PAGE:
When Reed Dyer walked into Cape Elizabeth’s Thomas Memorial Library he couldn’t miss the Cornerstones Orion StarBlast Telescope that was on display at the circulation desk. Dyer was intrigued, and a little intimidated. A self-proclaimed library junky and father of a nine-year-old, he admits to hitting the library weekly for books. This time he wondered if his family would get excited about stargazing.
“I didn’t really know much about telescopes,” says Dyer, “but the folks at the library were really supportive.” When he decided to borrow the telescope for a whole week while his family rented a summer camp up north, the library helped accommodate his request by reserving an additional day for the normally one-week library loan.
“The first night we used it, we quickly discovered that it was fun to play around with,” says Dyer. The next day, while his son and cousins were off playing in the lake, Dyer dug into the telescope instructions, learning how focus, to zoom, and discovering that telescopes can be used in the daytime too.
“Once I read the instructions, it was pretty easy to figure out,” says Dyer. One of the big surprises was that telescopes are good for more than stargazing – they work for wildlife viewing and host of other activities. The family set up the telescope on the front porch of their camp and kept it there all week for members of the extended family to enjoy.
In the end, Dyer and his family made use of the telescope in the daytime more than at night. They watched loons, a great blue heron – they observed the moon, which was prominent during daylight hours.
The experience was so rewarding that the family is committed to borrowing the telescope again.
“I’m excited to sign the telescope out when the skies get darker much earlier,” says Dyer. “We’re excited to give it another try.”
Meeting the Demand for Hands-On Learning
At Thomas Memorial Library, Janie Downey Maxwell, who runs adult programming, worked with Cornerstone of Science to bring in the telescope and backpack programs (the bright orange backpack includes a night sky binocular kit).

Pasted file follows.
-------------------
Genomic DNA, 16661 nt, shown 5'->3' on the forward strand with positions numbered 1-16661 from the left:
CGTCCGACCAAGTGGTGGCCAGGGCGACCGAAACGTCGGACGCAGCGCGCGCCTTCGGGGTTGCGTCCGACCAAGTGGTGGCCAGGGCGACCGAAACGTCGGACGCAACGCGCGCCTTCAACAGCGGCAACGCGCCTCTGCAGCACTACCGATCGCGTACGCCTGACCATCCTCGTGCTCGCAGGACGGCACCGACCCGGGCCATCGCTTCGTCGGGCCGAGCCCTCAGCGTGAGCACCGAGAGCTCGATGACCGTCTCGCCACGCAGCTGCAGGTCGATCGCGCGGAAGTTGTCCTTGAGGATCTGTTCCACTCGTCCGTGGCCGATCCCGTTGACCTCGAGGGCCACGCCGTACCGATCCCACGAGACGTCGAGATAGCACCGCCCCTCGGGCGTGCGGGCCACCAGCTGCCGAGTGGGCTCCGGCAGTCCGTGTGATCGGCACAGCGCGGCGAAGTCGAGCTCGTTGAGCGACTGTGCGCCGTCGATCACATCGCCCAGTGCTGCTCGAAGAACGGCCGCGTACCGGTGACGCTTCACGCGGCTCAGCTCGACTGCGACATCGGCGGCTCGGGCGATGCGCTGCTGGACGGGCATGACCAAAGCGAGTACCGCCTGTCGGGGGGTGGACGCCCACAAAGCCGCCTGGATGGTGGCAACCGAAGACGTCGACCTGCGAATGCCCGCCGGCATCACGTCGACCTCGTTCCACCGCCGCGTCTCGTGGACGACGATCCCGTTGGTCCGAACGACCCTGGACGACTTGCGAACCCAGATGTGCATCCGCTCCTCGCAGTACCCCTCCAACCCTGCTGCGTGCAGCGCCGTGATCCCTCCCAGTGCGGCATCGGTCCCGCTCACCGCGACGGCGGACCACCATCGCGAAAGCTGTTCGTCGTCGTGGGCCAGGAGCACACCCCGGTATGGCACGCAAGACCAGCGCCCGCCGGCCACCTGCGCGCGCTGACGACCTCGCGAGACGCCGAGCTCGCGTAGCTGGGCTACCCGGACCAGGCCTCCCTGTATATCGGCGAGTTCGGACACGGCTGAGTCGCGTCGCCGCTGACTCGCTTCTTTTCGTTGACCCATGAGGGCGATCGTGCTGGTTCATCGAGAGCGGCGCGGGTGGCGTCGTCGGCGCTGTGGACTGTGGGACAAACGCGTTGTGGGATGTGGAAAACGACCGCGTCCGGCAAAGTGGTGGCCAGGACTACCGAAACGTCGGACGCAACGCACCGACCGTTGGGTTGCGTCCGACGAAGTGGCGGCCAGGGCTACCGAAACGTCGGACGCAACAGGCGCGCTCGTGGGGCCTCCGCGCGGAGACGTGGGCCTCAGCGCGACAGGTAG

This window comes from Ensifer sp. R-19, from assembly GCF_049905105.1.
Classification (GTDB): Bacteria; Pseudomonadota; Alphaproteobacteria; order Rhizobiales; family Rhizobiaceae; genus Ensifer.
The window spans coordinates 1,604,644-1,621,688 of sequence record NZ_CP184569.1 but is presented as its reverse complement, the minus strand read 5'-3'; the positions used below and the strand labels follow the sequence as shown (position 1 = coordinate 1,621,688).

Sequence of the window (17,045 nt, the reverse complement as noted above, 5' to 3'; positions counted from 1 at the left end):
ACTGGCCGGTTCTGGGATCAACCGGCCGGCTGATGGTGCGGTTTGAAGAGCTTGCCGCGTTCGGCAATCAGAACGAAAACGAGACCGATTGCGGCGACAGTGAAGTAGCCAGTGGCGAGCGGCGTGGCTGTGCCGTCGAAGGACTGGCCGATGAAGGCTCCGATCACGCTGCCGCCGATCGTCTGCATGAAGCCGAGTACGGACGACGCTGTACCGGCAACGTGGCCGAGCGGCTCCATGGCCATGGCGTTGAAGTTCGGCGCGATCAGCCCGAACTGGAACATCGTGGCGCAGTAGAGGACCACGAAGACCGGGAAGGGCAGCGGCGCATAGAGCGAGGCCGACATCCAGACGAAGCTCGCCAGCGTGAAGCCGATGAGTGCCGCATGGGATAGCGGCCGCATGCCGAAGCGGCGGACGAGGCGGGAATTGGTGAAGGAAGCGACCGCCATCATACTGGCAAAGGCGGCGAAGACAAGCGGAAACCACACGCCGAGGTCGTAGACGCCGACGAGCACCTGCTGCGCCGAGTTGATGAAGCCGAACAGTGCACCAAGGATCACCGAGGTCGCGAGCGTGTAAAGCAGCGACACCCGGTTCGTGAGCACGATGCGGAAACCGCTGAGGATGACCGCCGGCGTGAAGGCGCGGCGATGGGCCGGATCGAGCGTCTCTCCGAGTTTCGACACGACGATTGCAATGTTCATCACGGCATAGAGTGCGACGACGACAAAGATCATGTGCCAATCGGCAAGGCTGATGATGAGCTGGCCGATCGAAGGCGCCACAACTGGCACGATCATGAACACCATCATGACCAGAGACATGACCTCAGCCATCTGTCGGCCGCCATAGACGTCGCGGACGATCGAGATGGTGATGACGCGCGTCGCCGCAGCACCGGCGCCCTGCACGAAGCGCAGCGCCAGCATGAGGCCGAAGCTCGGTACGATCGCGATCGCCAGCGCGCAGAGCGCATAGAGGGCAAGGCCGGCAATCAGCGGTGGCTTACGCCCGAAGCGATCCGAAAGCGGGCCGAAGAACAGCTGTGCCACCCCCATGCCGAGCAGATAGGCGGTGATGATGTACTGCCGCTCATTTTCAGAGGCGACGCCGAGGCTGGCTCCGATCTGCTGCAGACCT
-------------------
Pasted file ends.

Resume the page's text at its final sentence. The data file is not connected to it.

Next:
“We have the telescope and night sky binocular kit prominently displayed at the library entrance and last summer we backed it up with books, magazines, star charts, and a space-themed reading program,” says Downey Maxwell. These two programs offer great hands-on learning opportunities for our community, and there is strong demand. In the first year, the library checked out the telescope for 41 out of 52 weeks.
“There’s a bit of trepidation at the beginning when people are getting ready to take out the telescope, but by the time they bring it back, they’re much more comfortable with it and realize it’s not something scary,” explains Downey Maxwell.
Thomas Memorial Library offers a wide range of science related programs. The library partnered with the Cape Elizabeth Land Trust on a Tide Pools at Kettle Cove program; they contracted with the Maine Wildlife Center to bring in eight live animal educational programs this year; they offer a monthly wildlife series, and they host professors and researchers for talks and lectures on a wide range of topics from lichen, to whales, to birds.
The Cornerstones Telescope is part of Thomas Memorial Library’s effort to encompass all sorts of learning opportunities for library patrons of all ages. “Libraries are supposed to be conveners and providers or all areas of knowledge. We have always had books about science and technology, and now we’re excited to offer the telescope and backpack,” says Library Director Kyle Neugebauer. These kinds of hands-on offerings are just one way that libraries can engage communities in science learning.
How to get a Cornerstones Telescope
Cornerstones will train libraries in use of the telescope and other products and services that they offer. If you’re interested in bringing STEM literacy tools, such as telescopes, science trunks, and night sky binocular kits into your library, just click here! You can also give Cornerstones a call: 207-208-8975; or contact us here.